Episode 4 Show Notes
Capability Statements, What they are and why you need one?
Please see below for everything you wanted to know about capability statements.
- Marketing Tool for Federal Agencies and Prime Contractors
- business document containing your individual and organizational competencies, achievements, associations, and accreditations.
- Relevant to Agency Marketing to and work you are seeking.
Proper preparation is vital to succeed in government contracting. Have you considered the following?
- Have you prepared your “Elevator Speech”? (An elevator speech is a concise 20-second description of our expertise.)
- Is your business registered with System for Award Management (SAM.GOV)?
- Do you have our DUNS Number, Cage Code, North American Industry Classification Codes (NAICS Codes) readily available? NAICS codes are industry specific and can be found at census.gov.
- Are financial resources available to sustain the business while waiting for payment from the government? The government can take up to 90 days to pay a contractor.
- Can employees on staff perform the contract, or will you have to hire them?
- Are materials, or products immediately available or will you need to ramp up production to meet the government needs?
- Do you have the facilities and equipment on hand to perform the contract?
- What is your bonding capacity? (Required for construction businesses)
- Have you taken free government contracting courses at U.S. Small Business Administration?
- should not exceed two pages in length.
- I have found it best to use bullet points (summarize the information).
- needs to be easily searchable.
- It is imperative that the document is saved as a PDF and not a PowerPoint, Word document, or Publisher file.
- It is best to call the document a capability statement and place this heading at the top of the paper.
- bullet points need to be keyword heavy.
- Include all Government Codes (DUNS, Cage Code, NAICS Code, past performance, POC, email address, Phone number for all past performance
Capability Statement Headings
To assist you in designing your capability statement I have included vital headings for you:
- Facilities or offices locations
- The geographical area that you serve
- DUNS Number
- Cage Code
- Point of Contact
- E-Mail address
- Phone Number
- Fax Number
- Bonding (if applicable)
- Website address
- 8(a) Certification
- HUBZone Certification
- Small Business
- Contract No
- Brief Description
- POC Contact Information
- Include pictures of your work on your Capability Statement.
- Include customer kudos and positive quotes regarding engagement experience or add case studies.
- Contracting Vehicles – GSA Schedules, Basic Ordering Agreements (BOAs), etc.
I have found that there are not any hard and fast rules when designing your capability statement. It needs to look pleasing to the eye with plenty of white space. I cannot stress enough the importance of white space on the document. No one is going to read a Capability Statement that is full of text. Feel free to let your creative juices run wild here.
This brings up one last thought. You want to use quality, coated, thick paper when printing your Capability Statement. Paper of this type will enhance the images and layout of the design.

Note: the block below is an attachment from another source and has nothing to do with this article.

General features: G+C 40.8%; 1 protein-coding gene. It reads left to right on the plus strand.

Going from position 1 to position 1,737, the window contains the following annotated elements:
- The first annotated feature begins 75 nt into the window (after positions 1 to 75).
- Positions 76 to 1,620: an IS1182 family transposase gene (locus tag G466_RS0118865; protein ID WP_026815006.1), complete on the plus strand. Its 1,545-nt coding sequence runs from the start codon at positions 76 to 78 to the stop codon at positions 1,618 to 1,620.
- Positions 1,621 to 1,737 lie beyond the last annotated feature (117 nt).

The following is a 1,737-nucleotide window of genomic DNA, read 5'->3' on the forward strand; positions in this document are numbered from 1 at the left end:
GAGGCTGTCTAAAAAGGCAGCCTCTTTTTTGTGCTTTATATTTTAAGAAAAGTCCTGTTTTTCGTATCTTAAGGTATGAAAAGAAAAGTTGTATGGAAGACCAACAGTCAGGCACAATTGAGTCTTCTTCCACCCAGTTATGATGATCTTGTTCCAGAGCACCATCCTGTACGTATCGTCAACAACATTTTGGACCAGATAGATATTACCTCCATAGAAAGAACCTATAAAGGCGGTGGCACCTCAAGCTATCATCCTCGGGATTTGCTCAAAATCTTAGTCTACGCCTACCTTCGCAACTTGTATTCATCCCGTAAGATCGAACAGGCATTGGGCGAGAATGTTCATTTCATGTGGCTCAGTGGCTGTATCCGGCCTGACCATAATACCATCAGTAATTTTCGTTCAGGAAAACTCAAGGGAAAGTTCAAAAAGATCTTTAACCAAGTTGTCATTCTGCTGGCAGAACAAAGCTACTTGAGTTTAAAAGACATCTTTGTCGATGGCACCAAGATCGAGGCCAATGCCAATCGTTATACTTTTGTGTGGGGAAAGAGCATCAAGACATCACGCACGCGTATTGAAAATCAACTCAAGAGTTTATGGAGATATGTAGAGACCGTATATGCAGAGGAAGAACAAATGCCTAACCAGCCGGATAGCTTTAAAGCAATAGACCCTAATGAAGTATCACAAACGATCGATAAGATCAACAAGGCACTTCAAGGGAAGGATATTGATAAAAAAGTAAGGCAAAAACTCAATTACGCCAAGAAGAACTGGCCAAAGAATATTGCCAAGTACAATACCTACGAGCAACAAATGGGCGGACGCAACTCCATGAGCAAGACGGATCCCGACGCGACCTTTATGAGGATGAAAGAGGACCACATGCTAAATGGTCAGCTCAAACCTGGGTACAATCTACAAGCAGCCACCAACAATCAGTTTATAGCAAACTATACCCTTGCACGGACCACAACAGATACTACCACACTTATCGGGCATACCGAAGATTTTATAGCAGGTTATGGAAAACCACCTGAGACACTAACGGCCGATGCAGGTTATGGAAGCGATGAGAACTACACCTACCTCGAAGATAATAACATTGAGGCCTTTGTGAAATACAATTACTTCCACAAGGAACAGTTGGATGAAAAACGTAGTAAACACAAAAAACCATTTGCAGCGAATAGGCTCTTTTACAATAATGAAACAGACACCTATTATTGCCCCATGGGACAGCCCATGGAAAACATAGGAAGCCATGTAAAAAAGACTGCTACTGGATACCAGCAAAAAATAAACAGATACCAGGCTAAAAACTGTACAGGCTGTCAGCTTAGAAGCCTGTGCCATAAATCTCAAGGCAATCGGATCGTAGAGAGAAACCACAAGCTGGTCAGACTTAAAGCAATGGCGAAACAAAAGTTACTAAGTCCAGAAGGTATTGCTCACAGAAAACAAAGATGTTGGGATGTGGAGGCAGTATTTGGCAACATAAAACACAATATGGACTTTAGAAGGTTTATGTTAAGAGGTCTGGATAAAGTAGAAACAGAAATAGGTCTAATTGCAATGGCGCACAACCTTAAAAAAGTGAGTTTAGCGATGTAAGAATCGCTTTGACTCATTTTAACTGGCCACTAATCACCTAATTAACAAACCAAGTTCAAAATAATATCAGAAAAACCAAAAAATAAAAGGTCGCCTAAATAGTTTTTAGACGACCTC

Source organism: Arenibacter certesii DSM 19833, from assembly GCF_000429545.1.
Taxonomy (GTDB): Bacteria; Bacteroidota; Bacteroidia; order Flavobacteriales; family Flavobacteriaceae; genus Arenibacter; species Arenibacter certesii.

Your Capability Statement should match your brand. Remember your branding is essential to your business. It needs to be reflected in your logo, company website, letterhead and marketing materials. The most important thing to remember about your brand is to be consistent. Using color on your Capability Statement helps add visual appearance to your document. It is best to use the same colors as your logos, letterheads and company website.
Business cards can be used as a mini capability statement. You should have business cards specific to the federal marketplace. Be sure to include your DUNS number, Cage Code, and NAICS codes as a minimum. Sometimes your capability statement will be misplaced, but generally, contracting officers will hang on to business cards. I have had more than one contracting officer tell me that they lost a business’s capability statement, but they remembered the company’s name and searched for their business card.
Capability Statement Benefits.
Capability Statements can be used for more than marketing to new federal agencies. Below are some examples:
- Opens doors to begin relationship-building process
- Obtain meetings with decision-makers
- Can be used as a tool during conferences
- Inform decision makers
- Stand out from the crowd.
- Market to Prime Contractors
- Serve as an electronic summary
- Sets you apart from your competitors
- Represents you in your absence
- Mitigates risk
- Proves you know and understand the market
- The government does not like risk.
- Often requested as part of a Sources Sought or RFI response.
On average, you have 5 seconds to capture the government official attention, or your Capability Statement it is going to the bottom of the stack! Your Capability Statement needs to tell a story without using lots of words. It needs to be clean and polished, and it needs to represent what your business does with pictures, bullet points, and differentiators. Therefore, a Capability Statement is one of the most important marketing tools that a company can have. By following the steps above you can create a powerful Capability Statement that will open doors for your business.